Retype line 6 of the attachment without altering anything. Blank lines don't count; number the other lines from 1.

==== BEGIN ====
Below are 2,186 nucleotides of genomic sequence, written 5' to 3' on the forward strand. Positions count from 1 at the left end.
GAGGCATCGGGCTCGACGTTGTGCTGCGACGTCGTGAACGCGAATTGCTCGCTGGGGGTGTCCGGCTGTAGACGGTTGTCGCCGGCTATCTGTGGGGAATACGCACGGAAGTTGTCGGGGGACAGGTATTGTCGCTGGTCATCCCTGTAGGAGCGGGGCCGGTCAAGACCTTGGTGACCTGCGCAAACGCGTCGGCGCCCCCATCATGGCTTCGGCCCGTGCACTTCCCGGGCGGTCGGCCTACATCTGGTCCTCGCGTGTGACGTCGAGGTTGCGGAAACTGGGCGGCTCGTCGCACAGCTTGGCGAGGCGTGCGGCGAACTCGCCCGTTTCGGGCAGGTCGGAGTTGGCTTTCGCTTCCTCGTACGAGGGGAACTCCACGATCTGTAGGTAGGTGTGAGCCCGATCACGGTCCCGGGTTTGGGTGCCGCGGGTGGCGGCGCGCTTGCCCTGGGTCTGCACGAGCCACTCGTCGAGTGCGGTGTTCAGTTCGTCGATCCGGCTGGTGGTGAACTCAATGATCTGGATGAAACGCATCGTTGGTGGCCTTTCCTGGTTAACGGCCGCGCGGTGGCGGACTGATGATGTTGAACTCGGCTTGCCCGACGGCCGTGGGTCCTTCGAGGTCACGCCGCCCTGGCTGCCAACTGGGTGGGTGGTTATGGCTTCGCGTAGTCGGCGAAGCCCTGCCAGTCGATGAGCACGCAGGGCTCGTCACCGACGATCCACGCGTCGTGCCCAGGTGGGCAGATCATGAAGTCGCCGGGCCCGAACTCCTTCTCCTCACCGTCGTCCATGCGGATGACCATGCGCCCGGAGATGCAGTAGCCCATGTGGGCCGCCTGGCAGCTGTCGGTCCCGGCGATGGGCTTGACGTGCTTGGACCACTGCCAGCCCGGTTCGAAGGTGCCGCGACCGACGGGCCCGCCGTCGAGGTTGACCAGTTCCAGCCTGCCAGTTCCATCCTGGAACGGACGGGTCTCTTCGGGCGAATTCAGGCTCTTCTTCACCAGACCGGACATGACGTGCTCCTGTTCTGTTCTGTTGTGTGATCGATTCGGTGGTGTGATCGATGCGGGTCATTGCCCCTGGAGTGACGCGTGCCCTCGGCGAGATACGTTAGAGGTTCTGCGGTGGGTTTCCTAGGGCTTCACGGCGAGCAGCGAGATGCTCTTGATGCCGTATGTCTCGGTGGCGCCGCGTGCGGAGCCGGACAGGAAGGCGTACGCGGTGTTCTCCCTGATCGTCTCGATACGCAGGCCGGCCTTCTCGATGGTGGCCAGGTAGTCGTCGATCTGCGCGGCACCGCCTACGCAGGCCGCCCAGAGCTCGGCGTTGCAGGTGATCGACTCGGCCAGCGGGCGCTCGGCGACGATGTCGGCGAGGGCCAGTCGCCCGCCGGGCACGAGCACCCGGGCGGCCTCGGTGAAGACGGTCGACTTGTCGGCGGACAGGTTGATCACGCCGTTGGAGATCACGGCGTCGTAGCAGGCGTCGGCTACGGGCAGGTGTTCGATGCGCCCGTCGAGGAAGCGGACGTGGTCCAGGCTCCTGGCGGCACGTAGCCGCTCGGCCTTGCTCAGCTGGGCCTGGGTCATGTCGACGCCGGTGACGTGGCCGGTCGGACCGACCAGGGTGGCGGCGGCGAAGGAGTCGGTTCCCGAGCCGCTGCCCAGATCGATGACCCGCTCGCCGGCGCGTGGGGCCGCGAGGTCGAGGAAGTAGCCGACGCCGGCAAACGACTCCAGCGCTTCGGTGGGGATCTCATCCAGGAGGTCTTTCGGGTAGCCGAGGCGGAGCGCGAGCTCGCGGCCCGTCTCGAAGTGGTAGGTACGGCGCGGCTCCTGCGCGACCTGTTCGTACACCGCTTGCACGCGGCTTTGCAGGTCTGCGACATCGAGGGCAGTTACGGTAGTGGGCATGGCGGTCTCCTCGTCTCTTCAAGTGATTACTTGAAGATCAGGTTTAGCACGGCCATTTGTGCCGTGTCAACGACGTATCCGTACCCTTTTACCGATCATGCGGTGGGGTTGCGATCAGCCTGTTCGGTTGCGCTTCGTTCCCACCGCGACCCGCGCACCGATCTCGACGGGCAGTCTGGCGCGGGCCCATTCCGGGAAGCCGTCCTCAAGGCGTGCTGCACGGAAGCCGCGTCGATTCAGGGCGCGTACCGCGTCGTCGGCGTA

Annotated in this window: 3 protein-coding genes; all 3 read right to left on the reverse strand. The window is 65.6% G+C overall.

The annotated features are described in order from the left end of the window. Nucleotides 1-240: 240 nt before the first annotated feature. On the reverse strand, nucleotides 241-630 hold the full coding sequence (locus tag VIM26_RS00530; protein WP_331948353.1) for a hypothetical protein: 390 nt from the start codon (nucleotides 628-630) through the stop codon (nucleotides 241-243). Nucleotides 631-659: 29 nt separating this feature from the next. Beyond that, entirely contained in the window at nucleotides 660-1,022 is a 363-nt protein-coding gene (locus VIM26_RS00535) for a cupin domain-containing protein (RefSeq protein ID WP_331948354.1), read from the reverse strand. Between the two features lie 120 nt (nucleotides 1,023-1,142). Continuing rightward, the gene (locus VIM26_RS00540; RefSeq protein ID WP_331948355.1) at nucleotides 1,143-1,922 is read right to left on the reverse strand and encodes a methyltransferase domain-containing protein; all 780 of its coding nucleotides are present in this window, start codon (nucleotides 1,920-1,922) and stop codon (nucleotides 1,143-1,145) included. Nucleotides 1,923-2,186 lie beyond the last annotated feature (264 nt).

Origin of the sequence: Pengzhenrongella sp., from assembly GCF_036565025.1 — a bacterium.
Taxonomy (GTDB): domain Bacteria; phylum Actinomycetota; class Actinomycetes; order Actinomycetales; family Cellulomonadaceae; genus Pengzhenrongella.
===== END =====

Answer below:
Taxonomy (GTDB): domain Bacteria; phylum Actinomycetota; class Actinomycetes; order Actinomycetales; family Cellulomonadaceae; genus Pengzhenrongella.